Judge Parker's Motion to Dismiss

         Judge Parker asks the Court to dismiss the claims against him because he is entitled to absolute judicial immunity. (Doc. 16, p. 4).[2] In the Eleventh Circuit, “[j]udges are entitled to absolute judicial immunity from damages for those acts taken while they are acting in their judicial capacity unless they acted in the clear absence of all jurisdiction.” Bolin v. Story, 225 F.3d 1234, 1239 (11th Cir. 2000) (per curiam) (internal quotation marks and citations omitted). “Like other forms of official immunity, judicial immunity is an immunity from suit, not just from ultimate assessment of damages.” Mireles v. Waco, 502 U.S. 9, 11 (1991).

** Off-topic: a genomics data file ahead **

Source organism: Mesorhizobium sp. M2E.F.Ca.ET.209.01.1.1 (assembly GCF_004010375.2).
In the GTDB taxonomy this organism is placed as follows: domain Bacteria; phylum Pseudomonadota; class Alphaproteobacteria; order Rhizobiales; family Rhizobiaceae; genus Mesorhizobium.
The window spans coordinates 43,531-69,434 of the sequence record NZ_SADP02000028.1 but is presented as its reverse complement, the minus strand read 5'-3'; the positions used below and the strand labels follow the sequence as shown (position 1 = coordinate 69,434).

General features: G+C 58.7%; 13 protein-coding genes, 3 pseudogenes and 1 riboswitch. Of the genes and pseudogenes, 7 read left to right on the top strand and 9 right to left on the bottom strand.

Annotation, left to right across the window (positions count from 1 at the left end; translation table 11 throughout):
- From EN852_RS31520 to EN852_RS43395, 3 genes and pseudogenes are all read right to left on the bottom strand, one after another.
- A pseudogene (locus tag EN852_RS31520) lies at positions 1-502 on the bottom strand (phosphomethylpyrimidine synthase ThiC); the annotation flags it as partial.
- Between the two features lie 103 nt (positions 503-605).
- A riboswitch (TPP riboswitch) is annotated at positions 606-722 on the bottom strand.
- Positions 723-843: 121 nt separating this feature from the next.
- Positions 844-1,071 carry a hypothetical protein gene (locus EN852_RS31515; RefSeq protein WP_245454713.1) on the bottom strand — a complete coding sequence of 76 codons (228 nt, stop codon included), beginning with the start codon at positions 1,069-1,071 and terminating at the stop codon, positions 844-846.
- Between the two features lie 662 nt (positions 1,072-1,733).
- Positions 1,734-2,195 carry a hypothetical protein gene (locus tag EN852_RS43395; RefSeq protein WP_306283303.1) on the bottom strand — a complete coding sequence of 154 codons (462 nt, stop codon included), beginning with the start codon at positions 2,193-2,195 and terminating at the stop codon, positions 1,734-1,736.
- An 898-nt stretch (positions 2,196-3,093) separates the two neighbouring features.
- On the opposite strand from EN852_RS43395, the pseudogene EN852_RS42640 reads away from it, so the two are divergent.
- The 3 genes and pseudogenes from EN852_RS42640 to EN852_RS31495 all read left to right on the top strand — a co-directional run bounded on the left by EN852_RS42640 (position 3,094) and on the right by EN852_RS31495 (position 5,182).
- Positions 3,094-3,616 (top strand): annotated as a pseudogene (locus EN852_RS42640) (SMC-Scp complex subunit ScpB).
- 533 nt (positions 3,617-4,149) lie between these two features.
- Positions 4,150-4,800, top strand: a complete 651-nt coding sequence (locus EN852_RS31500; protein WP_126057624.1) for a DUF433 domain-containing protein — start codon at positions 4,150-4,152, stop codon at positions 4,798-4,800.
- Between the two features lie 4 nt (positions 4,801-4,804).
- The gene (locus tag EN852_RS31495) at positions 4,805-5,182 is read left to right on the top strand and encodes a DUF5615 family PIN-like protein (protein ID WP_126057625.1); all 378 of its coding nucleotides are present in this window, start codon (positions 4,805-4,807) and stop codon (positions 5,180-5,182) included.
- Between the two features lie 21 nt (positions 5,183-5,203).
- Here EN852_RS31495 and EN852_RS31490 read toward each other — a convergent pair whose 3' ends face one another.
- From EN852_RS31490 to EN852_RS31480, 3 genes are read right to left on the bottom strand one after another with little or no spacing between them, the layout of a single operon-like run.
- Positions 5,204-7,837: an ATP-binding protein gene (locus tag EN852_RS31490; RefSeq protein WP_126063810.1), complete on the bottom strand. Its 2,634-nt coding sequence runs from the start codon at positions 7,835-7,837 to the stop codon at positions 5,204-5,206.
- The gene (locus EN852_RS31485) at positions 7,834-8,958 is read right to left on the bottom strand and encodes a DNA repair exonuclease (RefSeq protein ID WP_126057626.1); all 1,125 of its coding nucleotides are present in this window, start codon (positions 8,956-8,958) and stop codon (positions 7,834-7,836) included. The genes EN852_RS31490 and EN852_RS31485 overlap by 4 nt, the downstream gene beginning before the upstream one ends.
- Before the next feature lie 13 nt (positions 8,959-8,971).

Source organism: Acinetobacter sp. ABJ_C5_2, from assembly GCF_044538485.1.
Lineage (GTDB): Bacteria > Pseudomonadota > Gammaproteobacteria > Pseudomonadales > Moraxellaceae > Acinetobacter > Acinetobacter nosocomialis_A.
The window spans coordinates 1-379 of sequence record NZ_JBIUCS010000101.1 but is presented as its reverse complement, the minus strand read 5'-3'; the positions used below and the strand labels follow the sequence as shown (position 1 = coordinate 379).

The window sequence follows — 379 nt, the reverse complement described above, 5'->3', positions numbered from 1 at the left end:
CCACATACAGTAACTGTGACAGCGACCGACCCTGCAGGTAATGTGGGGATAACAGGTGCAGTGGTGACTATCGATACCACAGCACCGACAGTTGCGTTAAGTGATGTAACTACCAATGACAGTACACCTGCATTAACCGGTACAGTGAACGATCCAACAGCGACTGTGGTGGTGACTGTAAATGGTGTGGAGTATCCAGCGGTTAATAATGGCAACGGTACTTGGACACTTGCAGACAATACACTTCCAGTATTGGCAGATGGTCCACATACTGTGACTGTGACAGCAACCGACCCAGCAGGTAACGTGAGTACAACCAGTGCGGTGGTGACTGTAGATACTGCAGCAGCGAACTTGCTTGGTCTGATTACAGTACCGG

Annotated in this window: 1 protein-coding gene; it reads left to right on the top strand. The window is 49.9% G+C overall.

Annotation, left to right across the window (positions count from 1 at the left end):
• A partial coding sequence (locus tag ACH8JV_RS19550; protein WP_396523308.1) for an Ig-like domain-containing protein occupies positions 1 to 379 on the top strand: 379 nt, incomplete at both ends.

Judicial immunity applies “even when the judge's acts are in error, malicious, or were in excess of his or her jurisdiction.” Bolin, 225 F.3d at 1239 (citing Stump v. Sparkman, 435 U.S. 349, 356-57 (1978)). Absolute judicial immunity applies, for example, when a party alleges that a judge accepted bribes, Bush v. Washington Mut. Bank, 177 Fed.Appx. 16, 18 (11th Cir. 2006), knowingly credited false testimony, Armstrong v. Andrews, 646 Fed.Appx. 705 (11th Cir.), cert. denied, ___ U.S. ___, 137 S.Ct. 197 (2016), or based a decision on false evidence, or suborned perjury, Drees v. Ferguson, 396 Fed.Appx. 656, 658 (11th Cir. 2010). “Although unfairness and injustice to a litigant may result on occasion, ‘it is a general principle of the highest importance to the proper administration of justice that a judicial officer, in exercising the ...